Jeremiah: We are Clay in Your Hands

Jeremiah: We are Clay in Your Hands
Hands working a potters wheel as the clay droops to one side illustrating a post about Jeremiah and his prophetic theatre

Jeremiah: his prophecy returns in poetic form on Yom Kippur. In the Hebrew piyyut, liturgical poem, Ki Hiney Kachomer: We Are As Clay.

As clay in the hand of the potter/ who thickens or thins it at will/ so are we in Your hand / Guardian of love// Recall Your covenant; do not heed the accuser (trans. Machzor Lev Shalom).

Jeremiah: Words of Warning

Here’s the history—in brief It’s the year 600 BCE, in Jerusalem, in the old kingdom of Judah. Just to the northeast, the Babylonian empire is growing, invading every small kingdom it can. The kings of Judah are doing what they can to appease the empire, and to keep their status as aristocrats, without concern for the ordinary people of Jerusalem. The prophet Jeremiah warns the kings of Judah: this is a foolish strategy, it is a lose-lose for everyone.

One day Jeremiah goes out to the pottery studio. The ceramic artist is working at the wheel. The artist makes a mistake and the pot gets a bit deformed. But without skipping a beat, the artist simply changes up the shape and makes something new.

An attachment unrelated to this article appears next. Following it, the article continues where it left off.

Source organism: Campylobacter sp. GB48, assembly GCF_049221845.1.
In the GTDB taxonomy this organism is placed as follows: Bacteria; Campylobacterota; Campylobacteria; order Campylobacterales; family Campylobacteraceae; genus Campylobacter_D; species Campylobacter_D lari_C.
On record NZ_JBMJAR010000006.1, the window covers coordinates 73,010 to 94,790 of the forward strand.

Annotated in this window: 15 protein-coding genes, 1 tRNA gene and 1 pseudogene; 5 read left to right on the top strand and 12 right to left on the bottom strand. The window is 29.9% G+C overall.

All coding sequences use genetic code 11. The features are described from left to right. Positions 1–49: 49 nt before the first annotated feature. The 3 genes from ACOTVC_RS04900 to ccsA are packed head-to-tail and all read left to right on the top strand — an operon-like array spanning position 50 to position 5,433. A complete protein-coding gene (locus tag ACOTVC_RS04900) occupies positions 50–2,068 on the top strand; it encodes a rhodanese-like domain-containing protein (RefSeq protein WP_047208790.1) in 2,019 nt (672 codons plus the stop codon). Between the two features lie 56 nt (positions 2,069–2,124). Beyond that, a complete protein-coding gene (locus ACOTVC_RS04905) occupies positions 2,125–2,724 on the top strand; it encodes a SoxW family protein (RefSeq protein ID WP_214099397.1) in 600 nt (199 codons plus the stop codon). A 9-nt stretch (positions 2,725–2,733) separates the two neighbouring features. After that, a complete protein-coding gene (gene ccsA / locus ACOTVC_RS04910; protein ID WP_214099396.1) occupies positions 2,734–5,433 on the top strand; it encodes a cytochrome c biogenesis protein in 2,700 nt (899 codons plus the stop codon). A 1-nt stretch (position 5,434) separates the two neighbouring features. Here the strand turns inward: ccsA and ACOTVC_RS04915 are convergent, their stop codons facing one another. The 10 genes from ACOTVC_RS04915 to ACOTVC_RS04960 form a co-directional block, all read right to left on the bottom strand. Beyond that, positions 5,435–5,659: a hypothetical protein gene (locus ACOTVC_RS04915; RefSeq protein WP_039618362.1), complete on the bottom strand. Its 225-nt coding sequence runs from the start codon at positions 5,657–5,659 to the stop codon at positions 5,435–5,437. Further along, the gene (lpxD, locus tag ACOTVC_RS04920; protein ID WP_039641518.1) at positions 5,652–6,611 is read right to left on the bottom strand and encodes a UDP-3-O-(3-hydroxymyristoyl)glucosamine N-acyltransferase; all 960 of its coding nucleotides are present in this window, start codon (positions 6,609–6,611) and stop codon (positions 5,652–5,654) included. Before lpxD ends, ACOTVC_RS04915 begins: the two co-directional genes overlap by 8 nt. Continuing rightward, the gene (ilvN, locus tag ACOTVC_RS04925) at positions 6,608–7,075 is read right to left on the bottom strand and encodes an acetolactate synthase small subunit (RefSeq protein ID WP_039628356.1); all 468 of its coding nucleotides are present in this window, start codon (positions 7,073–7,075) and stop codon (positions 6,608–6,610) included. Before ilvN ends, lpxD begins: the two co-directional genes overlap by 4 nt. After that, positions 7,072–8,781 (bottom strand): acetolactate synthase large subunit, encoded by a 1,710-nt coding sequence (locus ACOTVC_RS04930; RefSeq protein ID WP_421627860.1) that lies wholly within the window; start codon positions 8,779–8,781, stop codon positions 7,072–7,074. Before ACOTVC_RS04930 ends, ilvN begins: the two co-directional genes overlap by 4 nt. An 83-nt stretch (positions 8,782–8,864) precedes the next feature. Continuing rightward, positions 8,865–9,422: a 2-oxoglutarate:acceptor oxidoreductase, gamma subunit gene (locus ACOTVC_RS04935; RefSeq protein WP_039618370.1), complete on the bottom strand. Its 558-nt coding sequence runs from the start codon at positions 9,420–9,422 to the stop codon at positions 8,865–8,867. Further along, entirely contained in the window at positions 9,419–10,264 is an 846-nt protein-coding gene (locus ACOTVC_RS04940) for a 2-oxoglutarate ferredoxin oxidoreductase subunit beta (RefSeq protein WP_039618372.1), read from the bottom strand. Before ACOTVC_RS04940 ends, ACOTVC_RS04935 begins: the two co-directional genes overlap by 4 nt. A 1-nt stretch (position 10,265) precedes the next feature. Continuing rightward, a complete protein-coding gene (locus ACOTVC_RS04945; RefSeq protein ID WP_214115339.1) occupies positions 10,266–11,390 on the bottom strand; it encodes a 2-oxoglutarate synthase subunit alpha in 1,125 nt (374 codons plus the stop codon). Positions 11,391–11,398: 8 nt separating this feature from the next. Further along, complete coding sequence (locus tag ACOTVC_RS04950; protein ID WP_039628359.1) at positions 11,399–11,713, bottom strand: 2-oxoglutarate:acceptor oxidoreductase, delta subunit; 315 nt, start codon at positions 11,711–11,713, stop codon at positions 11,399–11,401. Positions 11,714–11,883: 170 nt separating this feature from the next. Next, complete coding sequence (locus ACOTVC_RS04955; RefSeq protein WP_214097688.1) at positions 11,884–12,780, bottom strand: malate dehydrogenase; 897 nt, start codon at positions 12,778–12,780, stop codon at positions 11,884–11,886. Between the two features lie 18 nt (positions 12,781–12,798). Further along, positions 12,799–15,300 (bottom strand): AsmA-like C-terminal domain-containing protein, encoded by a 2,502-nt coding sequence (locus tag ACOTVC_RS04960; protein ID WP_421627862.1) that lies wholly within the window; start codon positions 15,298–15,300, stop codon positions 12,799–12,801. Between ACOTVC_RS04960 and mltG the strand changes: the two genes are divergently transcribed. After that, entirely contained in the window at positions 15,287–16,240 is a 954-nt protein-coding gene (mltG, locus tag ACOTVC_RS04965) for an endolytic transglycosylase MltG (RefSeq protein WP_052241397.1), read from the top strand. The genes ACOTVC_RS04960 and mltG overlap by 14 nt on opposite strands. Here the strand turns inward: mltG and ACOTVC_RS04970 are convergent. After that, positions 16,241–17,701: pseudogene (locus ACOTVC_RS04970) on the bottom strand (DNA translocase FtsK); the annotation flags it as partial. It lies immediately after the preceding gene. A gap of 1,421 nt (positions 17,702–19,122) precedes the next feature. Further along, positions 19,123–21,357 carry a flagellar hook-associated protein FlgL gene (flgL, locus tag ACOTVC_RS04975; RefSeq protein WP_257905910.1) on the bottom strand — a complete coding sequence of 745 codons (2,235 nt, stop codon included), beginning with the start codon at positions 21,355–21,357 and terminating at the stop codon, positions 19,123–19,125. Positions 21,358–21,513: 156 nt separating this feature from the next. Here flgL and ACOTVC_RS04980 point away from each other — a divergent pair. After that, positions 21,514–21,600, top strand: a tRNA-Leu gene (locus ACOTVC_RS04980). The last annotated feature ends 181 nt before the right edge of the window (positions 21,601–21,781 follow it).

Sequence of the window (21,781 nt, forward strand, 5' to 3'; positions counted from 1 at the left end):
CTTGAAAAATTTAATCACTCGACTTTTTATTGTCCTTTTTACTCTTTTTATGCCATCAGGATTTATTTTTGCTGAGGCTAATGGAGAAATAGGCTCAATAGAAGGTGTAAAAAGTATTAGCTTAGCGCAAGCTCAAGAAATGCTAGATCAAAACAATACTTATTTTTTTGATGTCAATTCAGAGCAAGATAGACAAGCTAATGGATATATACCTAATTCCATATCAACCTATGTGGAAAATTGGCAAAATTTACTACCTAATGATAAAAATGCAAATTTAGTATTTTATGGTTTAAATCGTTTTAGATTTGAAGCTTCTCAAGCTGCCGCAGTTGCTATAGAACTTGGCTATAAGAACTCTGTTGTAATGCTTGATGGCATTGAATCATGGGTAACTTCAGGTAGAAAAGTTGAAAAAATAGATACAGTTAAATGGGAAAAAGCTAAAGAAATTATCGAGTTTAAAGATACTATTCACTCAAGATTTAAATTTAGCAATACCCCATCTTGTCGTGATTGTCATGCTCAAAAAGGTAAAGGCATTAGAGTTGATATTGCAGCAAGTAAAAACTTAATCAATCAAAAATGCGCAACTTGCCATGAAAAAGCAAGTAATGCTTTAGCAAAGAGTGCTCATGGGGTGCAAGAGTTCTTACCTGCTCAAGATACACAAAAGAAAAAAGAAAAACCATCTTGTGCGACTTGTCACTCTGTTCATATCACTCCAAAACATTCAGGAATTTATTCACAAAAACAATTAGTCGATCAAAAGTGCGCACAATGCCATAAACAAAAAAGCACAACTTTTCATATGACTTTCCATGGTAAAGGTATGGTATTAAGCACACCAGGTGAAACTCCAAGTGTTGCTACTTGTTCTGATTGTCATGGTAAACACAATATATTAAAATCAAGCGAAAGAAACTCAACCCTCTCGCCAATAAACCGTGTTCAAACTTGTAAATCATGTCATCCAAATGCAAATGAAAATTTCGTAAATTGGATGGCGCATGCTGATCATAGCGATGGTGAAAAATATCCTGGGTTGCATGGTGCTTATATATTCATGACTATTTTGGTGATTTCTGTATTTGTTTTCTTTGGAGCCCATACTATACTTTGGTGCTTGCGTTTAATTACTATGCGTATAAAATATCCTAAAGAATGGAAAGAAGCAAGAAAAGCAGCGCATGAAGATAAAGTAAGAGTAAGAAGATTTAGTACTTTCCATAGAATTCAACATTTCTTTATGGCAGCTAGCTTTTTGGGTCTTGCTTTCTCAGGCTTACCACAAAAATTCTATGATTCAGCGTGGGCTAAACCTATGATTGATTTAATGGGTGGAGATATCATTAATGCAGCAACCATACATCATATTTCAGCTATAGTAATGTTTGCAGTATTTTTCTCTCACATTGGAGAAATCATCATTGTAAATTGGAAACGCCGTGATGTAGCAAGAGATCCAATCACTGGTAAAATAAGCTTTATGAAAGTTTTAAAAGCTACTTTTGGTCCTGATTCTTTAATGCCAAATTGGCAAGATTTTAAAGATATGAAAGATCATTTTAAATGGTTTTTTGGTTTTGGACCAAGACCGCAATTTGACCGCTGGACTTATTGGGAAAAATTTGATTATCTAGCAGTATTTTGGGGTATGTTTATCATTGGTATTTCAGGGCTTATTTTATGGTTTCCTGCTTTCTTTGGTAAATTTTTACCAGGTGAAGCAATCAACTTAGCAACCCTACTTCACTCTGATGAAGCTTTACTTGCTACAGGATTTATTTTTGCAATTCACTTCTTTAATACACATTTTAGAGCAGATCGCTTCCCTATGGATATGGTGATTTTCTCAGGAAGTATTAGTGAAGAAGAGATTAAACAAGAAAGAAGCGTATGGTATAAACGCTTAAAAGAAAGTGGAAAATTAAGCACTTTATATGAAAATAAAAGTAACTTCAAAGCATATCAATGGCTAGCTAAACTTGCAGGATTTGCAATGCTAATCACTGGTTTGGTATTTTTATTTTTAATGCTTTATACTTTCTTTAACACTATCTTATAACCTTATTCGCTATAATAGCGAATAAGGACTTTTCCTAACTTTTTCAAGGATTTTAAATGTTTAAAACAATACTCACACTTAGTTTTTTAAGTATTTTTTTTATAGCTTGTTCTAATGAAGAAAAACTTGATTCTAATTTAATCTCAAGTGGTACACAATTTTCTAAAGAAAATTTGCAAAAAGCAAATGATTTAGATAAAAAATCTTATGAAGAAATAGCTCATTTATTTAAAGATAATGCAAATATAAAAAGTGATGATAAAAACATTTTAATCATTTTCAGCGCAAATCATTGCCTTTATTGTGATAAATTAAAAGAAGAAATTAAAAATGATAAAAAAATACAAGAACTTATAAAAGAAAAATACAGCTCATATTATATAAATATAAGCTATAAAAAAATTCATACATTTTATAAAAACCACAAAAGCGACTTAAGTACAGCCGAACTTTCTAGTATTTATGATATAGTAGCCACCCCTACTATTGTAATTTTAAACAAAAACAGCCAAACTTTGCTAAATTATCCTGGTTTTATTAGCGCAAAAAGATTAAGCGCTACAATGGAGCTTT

And Jeremiah, a master of metaphor, sees in this a message from God. “Just like clay in the hands of the potter, so are you in My hands! At one moment I may decree that a nation shall be uprooted, but if that nation turns back from its wickedness, I change my mind.” (Jer. 18: 6-7)

But—as Jeremiah tells it—the kings of Judah do not turn away from corrupt imperial politics. So in the year 586 BCE, the Babylonian army destroys Jerusalem, and exiles most of its people, relocating them to Babylonia.

Isaiah: Words of Comfort

But just 50 years later, regional politics shift, and a new Persian emperor sends the Jews back home. The prophet Isaiah takes up the artisan theme and says, “God. We are the clay. You are the Potter. Look at us please. We are all the work of Your hands. Don’t be so angry; don’t hold our mistakes against us forever.” (Isa. 64: 7-8)

The piyyut Ki Hinei Kachomer reminds us of the messages of both these prophets. We do make mistakes and sometimes they have terrible consequences. But our mistakes don’t have to haunt us forever. We can reshape our lives in tangible ways. Our ancestors who were exiled did return, and so can we.

Words offered during the Erev Yom Kippur service at Congregation Beth Israel, Vancouver.

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